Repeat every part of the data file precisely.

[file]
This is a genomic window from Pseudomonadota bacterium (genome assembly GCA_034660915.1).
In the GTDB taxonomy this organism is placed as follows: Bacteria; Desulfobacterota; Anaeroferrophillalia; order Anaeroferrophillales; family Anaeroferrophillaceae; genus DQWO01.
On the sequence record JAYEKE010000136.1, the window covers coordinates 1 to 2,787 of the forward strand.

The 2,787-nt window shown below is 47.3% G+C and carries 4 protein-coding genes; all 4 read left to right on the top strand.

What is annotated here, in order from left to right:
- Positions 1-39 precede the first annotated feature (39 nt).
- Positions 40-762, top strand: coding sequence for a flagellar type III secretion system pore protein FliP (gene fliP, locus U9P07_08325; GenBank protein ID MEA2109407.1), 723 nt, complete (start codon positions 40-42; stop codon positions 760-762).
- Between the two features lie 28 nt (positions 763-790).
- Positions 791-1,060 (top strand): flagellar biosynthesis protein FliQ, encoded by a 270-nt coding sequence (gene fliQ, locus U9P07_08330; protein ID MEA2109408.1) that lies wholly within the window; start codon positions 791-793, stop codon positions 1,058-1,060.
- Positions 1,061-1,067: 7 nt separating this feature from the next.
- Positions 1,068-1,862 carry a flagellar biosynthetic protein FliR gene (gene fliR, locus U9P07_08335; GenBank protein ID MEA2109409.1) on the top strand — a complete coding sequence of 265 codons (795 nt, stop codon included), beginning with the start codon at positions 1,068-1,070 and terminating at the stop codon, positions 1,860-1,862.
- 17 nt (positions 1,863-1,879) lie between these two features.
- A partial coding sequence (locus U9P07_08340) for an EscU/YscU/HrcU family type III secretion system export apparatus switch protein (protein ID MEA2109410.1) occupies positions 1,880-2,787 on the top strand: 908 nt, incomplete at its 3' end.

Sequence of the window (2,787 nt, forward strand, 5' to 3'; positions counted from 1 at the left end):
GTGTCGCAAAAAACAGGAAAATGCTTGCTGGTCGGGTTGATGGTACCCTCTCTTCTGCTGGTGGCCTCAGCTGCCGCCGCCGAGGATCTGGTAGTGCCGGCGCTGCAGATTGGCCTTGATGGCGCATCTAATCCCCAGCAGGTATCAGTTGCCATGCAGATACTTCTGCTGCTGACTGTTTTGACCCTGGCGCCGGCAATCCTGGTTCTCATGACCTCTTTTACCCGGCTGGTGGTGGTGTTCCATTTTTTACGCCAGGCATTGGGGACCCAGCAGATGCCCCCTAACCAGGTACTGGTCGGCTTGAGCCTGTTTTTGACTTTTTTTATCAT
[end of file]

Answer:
This is a genomic window from Pseudomonadota bacterium (genome assembly GCA_034660915.1).
In the GTDB taxonomy this organism is placed as follows: Bacteria; Desulfobacterota; Anaeroferrophillalia; order Anaeroferrophillales; family Anaeroferrophillaceae; genus DQWO01.
On the sequence record JAYEKE010000136.1, the window covers coordinates 1 to 2,787 of the forward strand.

The 2,787-nt window shown below is 47.3% G+C and carries 4 protein-coding genes; all 4 read left to right on the top strand.

What is annotated here, in order from left to right:
- Positions 1-39 precede the first annotated feature (39 nt).
- Positions 40-762, top strand: coding sequence for a flagellar type III secretion system pore protein FliP (gene fliP, locus U9P07_08325; GenBank protein ID MEA2109407.1), 723 nt, complete (start codon positions 40-42; stop codon positions 760-762).
- Between the two features lie 28 nt (positions 763-790).
- Positions 791-1,060 (top strand): flagellar biosynthesis protein FliQ, encoded by a 270-nt coding sequence (gene fliQ, locus U9P07_08330; protein ID MEA2109408.1) that lies wholly within the window; start codon positions 791-793, stop codon positions 1,058-1,060.
- Positions 1,061-1,067: 7 nt separating this feature from the next.
- Positions 1,068-1,862 carry a flagellar biosynthetic protein FliR gene (gene fliR, locus U9P07_08335; GenBank protein ID MEA2109409.1) on the top strand — a complete coding sequence of 265 codons (795 nt, stop codon included), beginning with the start codon at positions 1,068-1,070 and terminating at the stop codon, positions 1,860-1,862.
- 17 nt (positions 1,863-1,879) lie between these two features.
- A partial coding sequence (locus U9P07_08340) for an EscU/YscU/HrcU family type III secretion system export apparatus switch protein (protein ID MEA2109410.1) occupies positions 1,880-2,787 on the top strand: 908 nt, incomplete at its 3' end.

Sequence of the window (2,787 nt, forward strand, 5' to 3'; positions counted from 1 at the left end):
GTGTCGCAAAAAACAGGAAAATGCTTGCTGGTCGGGTTGATGGTACCCTCTCTTCTGCTGGTGGCCTCAGCTGCCGCCGCCGAGGATCTGGTAGTGCCGGCGCTGCAGATTGGCCTTGATGGCGCATCTAATCCCCAGCAGGTATCAGTTGCCATGCAGATACTTCTGCTGCTGACTGTTTTGACCCTGGCGCCGGCAATCCTGGTTCTCATGACCTCTTTTACCCGGCTGGTGGTGGTGTTCCATTTTTTACGCCAGGCATTGGGGACCCAGCAGATGCCCCCTAACCAGGTACTGGTCGGCTTGAGCCTGTTTTTGACTTTTTTTATCAT